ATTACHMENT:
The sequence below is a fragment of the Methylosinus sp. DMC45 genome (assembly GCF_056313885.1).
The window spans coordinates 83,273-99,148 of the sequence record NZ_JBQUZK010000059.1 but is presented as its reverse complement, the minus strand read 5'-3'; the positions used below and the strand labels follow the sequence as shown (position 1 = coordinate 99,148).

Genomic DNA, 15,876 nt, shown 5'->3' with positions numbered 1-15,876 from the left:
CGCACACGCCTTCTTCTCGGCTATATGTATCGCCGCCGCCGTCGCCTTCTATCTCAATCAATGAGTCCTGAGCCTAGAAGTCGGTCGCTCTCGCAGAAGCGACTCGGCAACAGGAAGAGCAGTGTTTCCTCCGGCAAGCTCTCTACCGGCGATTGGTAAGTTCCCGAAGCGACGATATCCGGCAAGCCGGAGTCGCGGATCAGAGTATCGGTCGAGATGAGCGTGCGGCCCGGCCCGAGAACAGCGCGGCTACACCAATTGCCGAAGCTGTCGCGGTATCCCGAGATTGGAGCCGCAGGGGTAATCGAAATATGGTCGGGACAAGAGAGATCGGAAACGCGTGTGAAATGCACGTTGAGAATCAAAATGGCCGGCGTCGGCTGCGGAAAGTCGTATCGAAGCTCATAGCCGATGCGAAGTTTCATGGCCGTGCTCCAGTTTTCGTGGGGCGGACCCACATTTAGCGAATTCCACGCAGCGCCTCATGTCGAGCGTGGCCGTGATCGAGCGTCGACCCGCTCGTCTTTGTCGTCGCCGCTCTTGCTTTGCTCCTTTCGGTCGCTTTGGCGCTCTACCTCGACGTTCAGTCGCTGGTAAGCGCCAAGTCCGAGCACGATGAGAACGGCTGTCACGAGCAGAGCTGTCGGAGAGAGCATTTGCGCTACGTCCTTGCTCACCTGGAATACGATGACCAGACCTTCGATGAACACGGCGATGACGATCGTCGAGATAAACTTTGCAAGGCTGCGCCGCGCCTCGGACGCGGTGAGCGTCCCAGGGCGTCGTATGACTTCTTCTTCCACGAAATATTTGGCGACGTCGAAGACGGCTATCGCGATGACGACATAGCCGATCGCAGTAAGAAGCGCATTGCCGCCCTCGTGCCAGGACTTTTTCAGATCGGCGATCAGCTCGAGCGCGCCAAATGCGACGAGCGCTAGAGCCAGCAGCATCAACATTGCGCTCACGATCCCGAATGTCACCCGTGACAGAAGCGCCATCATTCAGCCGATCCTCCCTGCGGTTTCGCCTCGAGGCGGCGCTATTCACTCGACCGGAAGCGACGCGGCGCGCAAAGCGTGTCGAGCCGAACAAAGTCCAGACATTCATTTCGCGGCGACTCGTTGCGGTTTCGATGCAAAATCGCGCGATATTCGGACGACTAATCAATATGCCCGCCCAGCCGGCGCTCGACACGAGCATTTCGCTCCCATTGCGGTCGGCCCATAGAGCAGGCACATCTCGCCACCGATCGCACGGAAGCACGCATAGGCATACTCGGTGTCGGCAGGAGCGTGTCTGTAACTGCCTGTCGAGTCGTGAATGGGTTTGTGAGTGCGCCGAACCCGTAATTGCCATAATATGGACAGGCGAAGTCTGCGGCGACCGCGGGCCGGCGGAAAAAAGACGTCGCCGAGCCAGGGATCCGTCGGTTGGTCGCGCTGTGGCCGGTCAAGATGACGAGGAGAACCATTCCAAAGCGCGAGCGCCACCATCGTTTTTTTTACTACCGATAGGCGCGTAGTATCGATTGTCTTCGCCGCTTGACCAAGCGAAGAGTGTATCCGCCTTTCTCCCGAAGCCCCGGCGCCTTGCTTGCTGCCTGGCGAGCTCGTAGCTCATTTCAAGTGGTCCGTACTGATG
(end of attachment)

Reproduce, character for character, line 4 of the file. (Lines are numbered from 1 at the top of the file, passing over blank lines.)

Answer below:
CGCACACGCCTTCTTCTCGGCTATATGTATCGCCGCCGCCGTCGCCTTCTATCTCAATCAATGAGTCCTGAGCCTAGAAGTCGGTCGCTCTCGCAGAAGCGACTCGGCAACAGGAAGAGCAGTGTTTCCTCCGGCAAGCTCTCTACCGGCGATTGGTAAGTTCCCGAAGCGACGATATCCGGCAAGCCGGAGTCGCGGATCAGAGTATCGGTCGAGATGAGCGTGCGGCCCGGCCCGAGAACAGCGCGGCTACACCAATTGCCGAAGCTGTCGCGGTATCCCGAGATTGGAGCCGCAGGGGTAATCGAAATATGGTCGGGACAAGAGAGATCGGAAACGCGTGTGAAATGCACGTTGAGAATCAAAATGGCCGGCGTCGGCTGCGGAAAGTCGTATCGAAGCTCATAGCCGATGCGAAGTTTCATGGCCGTGCTCCAGTTTTCGTGGGGCGGACCCACATTTAGCGAATTCCACGCAGCGCCTCATGTCGAGCGTGGCCGTGATCGAGCGTCGACCCGCTCGTCTTTGTCGTCGCCGCTCTTGCTTTGCTCCTTTCGGTCGCTTTGGCGCTCTACCTCGACGTTCAGTCGCTGGTAAGCGCCAAGTCCGAGCACGATGAGAACGGCTGTCACGAGCAGAGCTGTCGGAGAGAGCATTTGCGCTACGTCCTTGCTCACCTGGAATACGATGACCAGACCTTCGATGAACACGGCGATGACGATCGTCGAGATAAACTTTGCAAGGCTGCGCCGCGCCTCGGACGCGGTGAGCGTCCCAGGGCGTCGTATGACTTCTTCTTCCACGAAATATTTGGCGACGTCGAAGACGGCTATCGCGATGACGACATAGCCGATCGCAGTAAGAAGCGCATTGCCGCCCTCGTGCCAGGACTTTTTCAGATCGGCGATCAGCTCGAGCGCGCCAAATGCGACGAGCGCTAGAGCCAGCAGCATCAACATTGCGCTCACGATCCCGAATGTCACCCGTGACAGAAGCGCCATCATTCAGCCGATCCTCCCTGCGGTTTCGCCTCGAGGCGGCGCTATTCACTCGACCGGAAGCGACGCGGCGCGCAAAGCGTGTCGAGCCGAACAAAGTCCAGACATTCATTTCGCGGCGACTCGTTGCGGTTTCGATGCAAAATCGCGCGATATTCGGACGACTAATCAATATGCCCGCCCAGCCGGCGCTCGACACGAGCATTTCGCTCCCATTGCGGTCGGCCCATAGAGCAGGCACATCTCGCCACCGATCGCACGGAAGCACGCATAGGCATACTCGGTGTCGGCAGGAGCGTGTCTGTAACTGCCTGTCGAGTCGTGAATGGGTTTGTGAGTGCGCCGAACCCGTAATTGCCATAATATGGACAGGCGAAGTCTGCGGCGACCGCGGGCCGGCGGAAAAAAGACGTCGCCGAGCCAGGGATCCGTCGGTTGGTCGCGCTGTGGCCGGTCAAGATGACGAGGAGAACCATTCCAAAGCGCGAGCGCCACCATCGTTTTTTTTACTACCGATAGGCGCGTAGTATCGATTGTCTTCGCCGCTTGACCAAGCGAAGAGTGTATCCGCCTTTCTCCCGAAGCCCCGGCGCCTTGCTTGCTGCCTGGCGAGCTCGTAGCTCATTTCAAGTGGTCCGTACTGATG